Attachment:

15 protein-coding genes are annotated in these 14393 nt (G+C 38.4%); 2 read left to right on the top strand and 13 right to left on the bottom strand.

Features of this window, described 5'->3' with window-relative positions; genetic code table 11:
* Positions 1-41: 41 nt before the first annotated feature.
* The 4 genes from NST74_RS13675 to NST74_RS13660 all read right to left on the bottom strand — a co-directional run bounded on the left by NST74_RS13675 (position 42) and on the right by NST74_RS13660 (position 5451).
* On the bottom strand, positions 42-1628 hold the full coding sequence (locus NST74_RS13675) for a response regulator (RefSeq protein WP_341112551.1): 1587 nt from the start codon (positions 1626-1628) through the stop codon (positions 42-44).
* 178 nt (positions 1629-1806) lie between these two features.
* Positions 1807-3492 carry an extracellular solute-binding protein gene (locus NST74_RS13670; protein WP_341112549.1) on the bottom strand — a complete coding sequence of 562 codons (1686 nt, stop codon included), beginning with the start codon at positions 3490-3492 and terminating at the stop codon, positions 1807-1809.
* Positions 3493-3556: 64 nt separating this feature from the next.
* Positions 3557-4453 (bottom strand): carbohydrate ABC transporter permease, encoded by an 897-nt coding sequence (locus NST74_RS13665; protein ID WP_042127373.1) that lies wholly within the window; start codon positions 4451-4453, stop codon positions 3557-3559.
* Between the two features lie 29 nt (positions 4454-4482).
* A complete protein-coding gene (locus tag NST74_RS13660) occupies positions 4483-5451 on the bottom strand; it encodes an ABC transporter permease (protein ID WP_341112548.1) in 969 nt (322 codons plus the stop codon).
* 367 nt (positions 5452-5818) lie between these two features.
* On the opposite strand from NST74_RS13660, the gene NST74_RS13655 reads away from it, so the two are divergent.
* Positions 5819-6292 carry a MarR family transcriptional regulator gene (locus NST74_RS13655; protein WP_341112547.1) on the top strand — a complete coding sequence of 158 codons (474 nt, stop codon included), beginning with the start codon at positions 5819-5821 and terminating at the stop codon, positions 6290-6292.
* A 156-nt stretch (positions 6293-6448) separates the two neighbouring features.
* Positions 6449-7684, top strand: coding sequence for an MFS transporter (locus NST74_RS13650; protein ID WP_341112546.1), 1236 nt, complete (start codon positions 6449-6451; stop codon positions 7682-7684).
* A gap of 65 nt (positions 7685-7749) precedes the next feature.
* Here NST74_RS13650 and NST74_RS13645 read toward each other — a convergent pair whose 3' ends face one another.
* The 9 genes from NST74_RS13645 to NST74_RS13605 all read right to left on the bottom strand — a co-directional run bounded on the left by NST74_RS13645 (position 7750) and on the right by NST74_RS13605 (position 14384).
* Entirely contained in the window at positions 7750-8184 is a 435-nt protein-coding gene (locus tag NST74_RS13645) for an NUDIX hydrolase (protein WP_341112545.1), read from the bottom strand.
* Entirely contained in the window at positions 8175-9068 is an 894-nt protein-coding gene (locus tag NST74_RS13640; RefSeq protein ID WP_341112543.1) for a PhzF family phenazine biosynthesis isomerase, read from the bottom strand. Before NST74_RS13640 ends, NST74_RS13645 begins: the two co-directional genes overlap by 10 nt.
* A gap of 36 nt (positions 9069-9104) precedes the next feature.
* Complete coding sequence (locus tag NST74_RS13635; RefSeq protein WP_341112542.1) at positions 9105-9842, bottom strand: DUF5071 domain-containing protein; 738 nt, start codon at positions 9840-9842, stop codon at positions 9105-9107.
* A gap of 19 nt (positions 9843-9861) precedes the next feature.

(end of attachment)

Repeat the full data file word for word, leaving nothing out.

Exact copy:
15 protein-coding genes are annotated in these 14393 nt (G+C 38.4%); 2 read left to right on the top strand and 13 right to left on the bottom strand.

Features of this window, described 5'->3' with window-relative positions; genetic code table 11:
* Positions 1-41: 41 nt before the first annotated feature.
* The 4 genes from NST74_RS13675 to NST74_RS13660 all read right to left on the bottom strand — a co-directional run bounded on the left by NST74_RS13675 (position 42) and on the right by NST74_RS13660 (position 5451).
* On the bottom strand, positions 42-1628 hold the full coding sequence (locus NST74_RS13675) for a response regulator (RefSeq protein WP_341112551.1): 1587 nt from the start codon (positions 1626-1628) through the stop codon (positions 42-44).
* 178 nt (positions 1629-1806) lie between these two features.
* Positions 1807-3492 carry an extracellular solute-binding protein gene (locus NST74_RS13670; protein WP_341112549.1) on the bottom strand — a complete coding sequence of 562 codons (1686 nt, stop codon included), beginning with the start codon at positions 3490-3492 and terminating at the stop codon, positions 1807-1809.
* Positions 3493-3556: 64 nt separating this feature from the next.
* Positions 3557-4453 (bottom strand): carbohydrate ABC transporter permease, encoded by an 897-nt coding sequence (locus NST74_RS13665; protein ID WP_042127373.1) that lies wholly within the window; start codon positions 4451-4453, stop codon positions 3557-3559.
* Between the two features lie 29 nt (positions 4454-4482).
* A complete protein-coding gene (locus tag NST74_RS13660) occupies positions 4483-5451 on the bottom strand; it encodes an ABC transporter permease (protein ID WP_341112548.1) in 969 nt (322 codons plus the stop codon).
* 367 nt (positions 5452-5818) lie between these two features.
* On the opposite strand from NST74_RS13660, the gene NST74_RS13655 reads away from it, so the two are divergent.
* Positions 5819-6292 carry a MarR family transcriptional regulator gene (locus NST74_RS13655; protein WP_341112547.1) on the top strand — a complete coding sequence of 158 codons (474 nt, stop codon included), beginning with the start codon at positions 5819-5821 and terminating at the stop codon, positions 6290-6292.
* A 156-nt stretch (positions 6293-6448) separates the two neighbouring features.
* Positions 6449-7684, top strand: coding sequence for an MFS transporter (locus NST74_RS13650; protein ID WP_341112546.1), 1236 nt, complete (start codon positions 6449-6451; stop codon positions 7682-7684).
* A gap of 65 nt (positions 7685-7749) precedes the next feature.
* Here NST74_RS13650 and NST74_RS13645 read toward each other — a convergent pair whose 3' ends face one another.
* The 9 genes from NST74_RS13645 to NST74_RS13605 all read right to left on the bottom strand — a co-directional run bounded on the left by NST74_RS13645 (position 7750) and on the right by NST74_RS13605 (position 14384).
* Entirely contained in the window at positions 7750-8184 is a 435-nt protein-coding gene (locus tag NST74_RS13645) for an NUDIX hydrolase (protein WP_341112545.1), read from the bottom strand.
* Entirely contained in the window at positions 8175-9068 is an 894-nt protein-coding gene (locus tag NST74_RS13640; RefSeq protein ID WP_341112543.1) for a PhzF family phenazine biosynthesis isomerase, read from the bottom strand. Before NST74_RS13640 ends, NST74_RS13645 begins: the two co-directional genes overlap by 10 nt.
* A gap of 36 nt (positions 9069-9104) precedes the next feature.
* Complete coding sequence (locus tag NST74_RS13635; RefSeq protein WP_341112542.1) at positions 9105-9842, bottom strand: DUF5071 domain-containing protein; 738 nt, start codon at positions 9840-9842, stop codon at positions 9105-9107.
* A gap of 19 nt (positions 9843-9861) precedes the next feature.